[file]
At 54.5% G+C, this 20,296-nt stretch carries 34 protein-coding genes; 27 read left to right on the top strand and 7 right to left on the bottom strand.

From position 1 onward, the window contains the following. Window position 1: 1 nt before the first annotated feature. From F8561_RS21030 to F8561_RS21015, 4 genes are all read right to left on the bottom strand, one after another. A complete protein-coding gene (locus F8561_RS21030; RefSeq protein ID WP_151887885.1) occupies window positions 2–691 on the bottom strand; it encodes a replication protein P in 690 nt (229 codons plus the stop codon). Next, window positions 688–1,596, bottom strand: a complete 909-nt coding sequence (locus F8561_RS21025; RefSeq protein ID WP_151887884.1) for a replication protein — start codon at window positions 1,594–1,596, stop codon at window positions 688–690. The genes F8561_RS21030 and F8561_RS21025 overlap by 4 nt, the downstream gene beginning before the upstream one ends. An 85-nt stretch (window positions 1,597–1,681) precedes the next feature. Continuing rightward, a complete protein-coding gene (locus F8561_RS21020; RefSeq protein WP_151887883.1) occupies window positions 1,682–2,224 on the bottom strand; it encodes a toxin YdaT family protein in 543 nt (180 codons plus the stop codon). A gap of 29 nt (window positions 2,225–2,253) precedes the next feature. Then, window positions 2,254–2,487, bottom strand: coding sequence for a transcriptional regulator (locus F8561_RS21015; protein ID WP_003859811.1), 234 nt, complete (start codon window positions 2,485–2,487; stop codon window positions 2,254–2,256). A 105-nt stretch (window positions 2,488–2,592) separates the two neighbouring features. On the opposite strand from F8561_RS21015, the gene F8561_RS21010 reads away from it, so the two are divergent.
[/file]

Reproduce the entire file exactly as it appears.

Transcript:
At 54.5% G+C, this 20,296-nt stretch carries 34 protein-coding genes; 27 read left to right on the top strand and 7 right to left on the bottom strand.

From position 1 onward, the window contains the following. Window position 1: 1 nt before the first annotated feature. From F8561_RS21030 to F8561_RS21015, 4 genes are all read right to left on the bottom strand, one after another. A complete protein-coding gene (locus F8561_RS21030; RefSeq protein ID WP_151887885.1) occupies window positions 2–691 on the bottom strand; it encodes a replication protein P in 690 nt (229 codons plus the stop codon). Next, window positions 688–1,596, bottom strand: a complete 909-nt coding sequence (locus F8561_RS21025; RefSeq protein ID WP_151887884.1) for a replication protein — start codon at window positions 1,594–1,596, stop codon at window positions 688–690. The genes F8561_RS21030 and F8561_RS21025 overlap by 4 nt, the downstream gene beginning before the upstream one ends. An 85-nt stretch (window positions 1,597–1,681) precedes the next feature. Continuing rightward, a complete protein-coding gene (locus F8561_RS21020; RefSeq protein WP_151887883.1) occupies window positions 1,682–2,224 on the bottom strand; it encodes a toxin YdaT family protein in 543 nt (180 codons plus the stop codon). A gap of 29 nt (window positions 2,225–2,253) precedes the next feature. Then, window positions 2,254–2,487, bottom strand: coding sequence for a transcriptional regulator (locus F8561_RS21015; protein ID WP_003859811.1), 234 nt, complete (start codon window positions 2,485–2,487; stop codon window positions 2,254–2,256). A 105-nt stretch (window positions 2,488–2,592) separates the two neighbouring features. On the opposite strand from F8561_RS21015, the gene F8561_RS21010 reads away from it, so the two are divergent.